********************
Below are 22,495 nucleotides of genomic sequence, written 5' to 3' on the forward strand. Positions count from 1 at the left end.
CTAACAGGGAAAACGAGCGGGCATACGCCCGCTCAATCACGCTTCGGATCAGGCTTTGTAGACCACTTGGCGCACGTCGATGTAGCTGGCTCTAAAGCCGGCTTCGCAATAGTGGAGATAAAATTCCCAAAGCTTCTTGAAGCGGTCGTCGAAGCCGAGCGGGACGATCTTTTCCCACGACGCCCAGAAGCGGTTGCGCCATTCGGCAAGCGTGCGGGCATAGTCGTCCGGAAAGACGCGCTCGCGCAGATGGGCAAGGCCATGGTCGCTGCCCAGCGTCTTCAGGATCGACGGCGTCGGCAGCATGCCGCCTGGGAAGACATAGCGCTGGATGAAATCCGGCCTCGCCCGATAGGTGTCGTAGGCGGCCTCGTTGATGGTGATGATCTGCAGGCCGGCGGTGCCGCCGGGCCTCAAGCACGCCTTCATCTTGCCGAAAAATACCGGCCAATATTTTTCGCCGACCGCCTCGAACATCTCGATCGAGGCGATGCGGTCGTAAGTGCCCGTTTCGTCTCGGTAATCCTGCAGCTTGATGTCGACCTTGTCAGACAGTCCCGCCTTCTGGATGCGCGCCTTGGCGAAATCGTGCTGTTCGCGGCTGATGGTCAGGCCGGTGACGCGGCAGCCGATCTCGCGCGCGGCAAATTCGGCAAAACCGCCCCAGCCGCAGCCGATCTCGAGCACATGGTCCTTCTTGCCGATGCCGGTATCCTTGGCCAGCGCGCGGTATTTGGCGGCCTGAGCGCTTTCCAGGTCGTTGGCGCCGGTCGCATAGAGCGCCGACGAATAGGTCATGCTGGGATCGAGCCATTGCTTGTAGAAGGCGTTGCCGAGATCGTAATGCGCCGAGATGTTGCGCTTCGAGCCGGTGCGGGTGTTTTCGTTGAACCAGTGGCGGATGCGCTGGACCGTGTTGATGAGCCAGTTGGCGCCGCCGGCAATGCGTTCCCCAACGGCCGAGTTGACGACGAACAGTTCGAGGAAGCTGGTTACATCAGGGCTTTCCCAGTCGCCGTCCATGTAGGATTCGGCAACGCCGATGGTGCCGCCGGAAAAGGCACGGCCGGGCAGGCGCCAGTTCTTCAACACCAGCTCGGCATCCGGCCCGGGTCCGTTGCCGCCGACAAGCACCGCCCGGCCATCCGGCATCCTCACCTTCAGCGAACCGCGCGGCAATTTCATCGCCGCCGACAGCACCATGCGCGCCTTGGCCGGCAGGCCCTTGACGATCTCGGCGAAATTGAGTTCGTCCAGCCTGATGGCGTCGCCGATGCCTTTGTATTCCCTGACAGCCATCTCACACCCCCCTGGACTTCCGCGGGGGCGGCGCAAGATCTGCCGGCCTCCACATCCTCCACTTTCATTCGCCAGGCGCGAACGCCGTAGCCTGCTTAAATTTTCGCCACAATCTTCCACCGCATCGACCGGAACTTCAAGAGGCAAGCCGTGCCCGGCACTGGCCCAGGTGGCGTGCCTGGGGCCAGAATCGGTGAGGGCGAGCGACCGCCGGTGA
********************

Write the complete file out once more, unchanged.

Below are 22,495 nucleotides of genomic sequence, written 5' to 3' on the forward strand. Positions count from 1 at the left end.
CTAACAGGGAAAACGAGCGGGCATACGCCCGCTCAATCACGCTTCGGATCAGGCTTTGTAGACCACTTGGCGCACGTCGATGTAGCTGGCTCTAAAGCCGGCTTCGCAATAGTGGAGATAAAATTCCCAAAGCTTCTTGAAGCGGTCGTCGAAGCCGAGCGGGACGATCTTTTCCCACGACGCCCAGAAGCGGTTGCGCCATTCGGCAAGCGTGCGGGCATAGTCGTCCGGAAAGACGCGCTCGCGCAGATGGGCAAGGCCATGGTCGCTGCCCAGCGTCTTCAGGATCGACGGCGTCGGCAGCATGCCGCCTGGGAAGACATAGCGCTGGATGAAATCCGGCCTCGCCCGATAGGTGTCGTAGGCGGCCTCGTTGATGGTGATGATCTGCAGGCCGGCGGTGCCGCCGGGCCTCAAGCACGCCTTCATCTTGCCGAAAAATACCGGCCAATATTTTTCGCCGACCGCCTCGAACATCTCGATCGAGGCGATGCGGTCGTAAGTGCCCGTTTCGTCTCGGTAATCCTGCAGCTTGATGTCGACCTTGTCAGACAGTCCCGCCTTCTGGATGCGCGCCTTGGCGAAATCGTGCTGTTCGCGGCTGATGGTCAGGCCGGTGACGCGGCAGCCGATCTCGCGCGCGGCAAATTCGGCAAAACCGCCCCAGCCGCAGCCGATCTCGAGCACATGGTCCTTCTTGCCGATGCCGGTATCCTTGGCCAGCGCGCGGTATTTGGCGGCCTGAGCGCTTTCCAGGTCGTTGGCGCCGGTCGCATAGAGCGCCGACGAATAGGTCATGCTGGGATCGAGCCATTGCTTGTAGAAGGCGTTGCCGAGATCGTAATGCGCCGAGATGTTGCGCTTCGAGCCGGTGCGGGTGTTTTCGTTGAACCAGTGGCGGATGCGCTGGACCGTGTTGATGAGCCAGTTGGCGCCGCCGGCAATGCGTTCCCCAACGGCCGAGTTGACGACGAACAGTTCGAGGAAGCTGGTTACATCAGGGCTTTCCCAGTCGCCGTCCATGTAGGATTCGGCAACGCCGATGGTGCCGCCGGAAAAGGCACGGCCGGGCAGGCGCCAGTTCTTCAACACCAGCTCGGCATCCGGCCCGGGTCCGTTGCCGCCGACAAGCACCGCCCGGCCATCCGGCATCCTCACCTTCAGCGAACCGCGCGGCAATTTCATCGCCGCCGACAGCACCATGCGCGCCTTGGCCGGCAGGCCCTTGACGATCTCGGCGAAATTGAGTTCGTCCAGCCTGATGGCGTCGCCGATGCCTTTGTATTCCCTGACAGCCATCTCACACCCCCCTGGACTTCCGCGGGGGCGGCGCAAGATCTGCCGGCCTCCACATCCTCCACTTTCATTCGCCAGGCGCGAACGCCGTAGCCTGCTTAAATTTTCGCCACAATCTTCCACCGCATCGACCGGAACTTCAAGAGGCAAGCCGTGCCCGGCACTGGCCCAGGTGGCGTGCCTGGGGCCAGAATCGGTGAGGGCGAGCGACCGCCGGTGA